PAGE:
Every time I come across the latest pizza craze—whether it's Inception Pizza, Hawaiian Pizza, Russian Nesting Doll Pizza or even Pizza Bagels (ugh!)—I am deeply skeptical. As someone who thinks a classic plain slice is the ideal form of pizza, these pizza-adjacent concoctions often seem like nothing more than snazzy attempts at convincing the kind of people who dismiss pizza that it too can be packaged into a whimsical, artisanal experience. As Confucius once said: pizza is really simple, but we insist on making it complicated.

So it was with that same skepticism that I approached Sofia Pizza Shoppe and its DoughDici pie, aka the $38 pizza. The Sutton Place pizzeria, which hasn't been open a year yet, is only offering the specially-made six-slice pie a few nights each week for a limited number of seats (and it requires an online ticket purchase beforehand). Thanks to a very clicky NY Times article on the pie (describing it as "exclusive and elusive"), it has blown up in the last week into a bonafide pizza event—they've already sold out all their pies for the rest of May.

"It was never intended to be sold because it is a very long, tedious process," Sofia co-owner Thomas DeGrezia, who experimented for months with a Detroit style-pan before he perfected this pie, told us. "I also know it is one of those things people are going to roll their eyes at. And the thing is, it is a very limited thing. I'm only doing it until it's not fun anymore. If I read the comment sections, it wouldn't be fun right away."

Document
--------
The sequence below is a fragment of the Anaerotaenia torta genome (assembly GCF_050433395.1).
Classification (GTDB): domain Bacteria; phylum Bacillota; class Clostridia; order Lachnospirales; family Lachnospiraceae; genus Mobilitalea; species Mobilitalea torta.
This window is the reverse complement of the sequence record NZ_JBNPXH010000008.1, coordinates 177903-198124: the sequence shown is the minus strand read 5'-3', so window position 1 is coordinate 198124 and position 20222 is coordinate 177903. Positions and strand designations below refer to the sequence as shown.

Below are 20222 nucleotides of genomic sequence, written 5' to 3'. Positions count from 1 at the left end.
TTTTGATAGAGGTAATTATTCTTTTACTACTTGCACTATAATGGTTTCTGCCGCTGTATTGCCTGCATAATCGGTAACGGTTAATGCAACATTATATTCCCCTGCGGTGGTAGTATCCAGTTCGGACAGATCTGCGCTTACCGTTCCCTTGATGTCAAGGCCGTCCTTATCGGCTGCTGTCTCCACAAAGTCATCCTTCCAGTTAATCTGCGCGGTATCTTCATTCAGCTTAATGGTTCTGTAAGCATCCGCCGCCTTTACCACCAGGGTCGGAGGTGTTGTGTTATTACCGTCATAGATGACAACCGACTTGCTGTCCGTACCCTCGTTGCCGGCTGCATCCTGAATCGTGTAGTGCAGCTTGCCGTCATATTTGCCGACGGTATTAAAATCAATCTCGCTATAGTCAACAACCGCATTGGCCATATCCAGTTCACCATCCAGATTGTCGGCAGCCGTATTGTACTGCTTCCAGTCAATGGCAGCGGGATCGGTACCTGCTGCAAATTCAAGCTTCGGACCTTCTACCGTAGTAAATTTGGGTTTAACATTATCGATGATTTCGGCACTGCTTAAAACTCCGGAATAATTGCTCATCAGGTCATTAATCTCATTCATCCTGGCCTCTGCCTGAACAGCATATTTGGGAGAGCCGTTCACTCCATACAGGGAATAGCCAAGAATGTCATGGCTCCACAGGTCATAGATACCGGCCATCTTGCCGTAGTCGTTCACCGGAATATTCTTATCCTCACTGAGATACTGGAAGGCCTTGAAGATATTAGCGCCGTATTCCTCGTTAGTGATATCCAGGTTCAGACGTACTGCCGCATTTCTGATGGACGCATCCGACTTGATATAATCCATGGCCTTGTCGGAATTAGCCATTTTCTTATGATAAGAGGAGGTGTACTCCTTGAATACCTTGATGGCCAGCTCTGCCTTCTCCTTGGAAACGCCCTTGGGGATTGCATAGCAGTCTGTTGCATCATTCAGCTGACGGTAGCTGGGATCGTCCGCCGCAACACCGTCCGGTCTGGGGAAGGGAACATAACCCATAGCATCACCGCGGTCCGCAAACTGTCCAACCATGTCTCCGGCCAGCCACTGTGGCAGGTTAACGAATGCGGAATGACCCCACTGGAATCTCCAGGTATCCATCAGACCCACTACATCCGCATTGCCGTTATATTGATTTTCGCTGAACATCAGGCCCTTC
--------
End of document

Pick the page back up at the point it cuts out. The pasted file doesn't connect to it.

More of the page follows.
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The comment section will have its turn down below, but for my part, believe the hype: the DoughDici is a remarkably delicious pizza-adjacent concoction. It's a well-balanced pie with hand-crushed tomatoes and four different kinds of cheese. It's like a cousin of the classic Sicilian slice (or as DeGrezia described it, "the bastard child between Neapolitan pizza and a Sicilian pizza"), but with one of the best crusts I've ever tasted. It's somehow fluffy and also doughy, airy but not floppy, flavorful but not soaked in grease. It puffs up like a soufflé but it's much more solid than you would expect.

That crust, and the amount of effort it takes to properly prepare the dough, is why the pie is so costly. The dough for all of Sofia's pizzas are cold-fermented for three days; for the DoughDici, that dough is then allowed to rise in a oil-lined pan with grated cheese for 12 additional hours ("The more black [bubbles] I get in that dough, the more I know this is going to be amazing"). That delicate process is to make sure the cheese is infused into the crust, and to keep it hydrated: "If it dries out too much, it won't rise properly and it'll give me a hard shell on top so it won't have that beautiful airiness."

DeGrezia has experimented with adding toppings to it, but found that they took away from "that beautiful airiness" and flavor of the bread, and made the whole thing too dense. A little bit of garlic is the only accent, and it's all it needs.

You can see a time-lapse video of the dough rising below.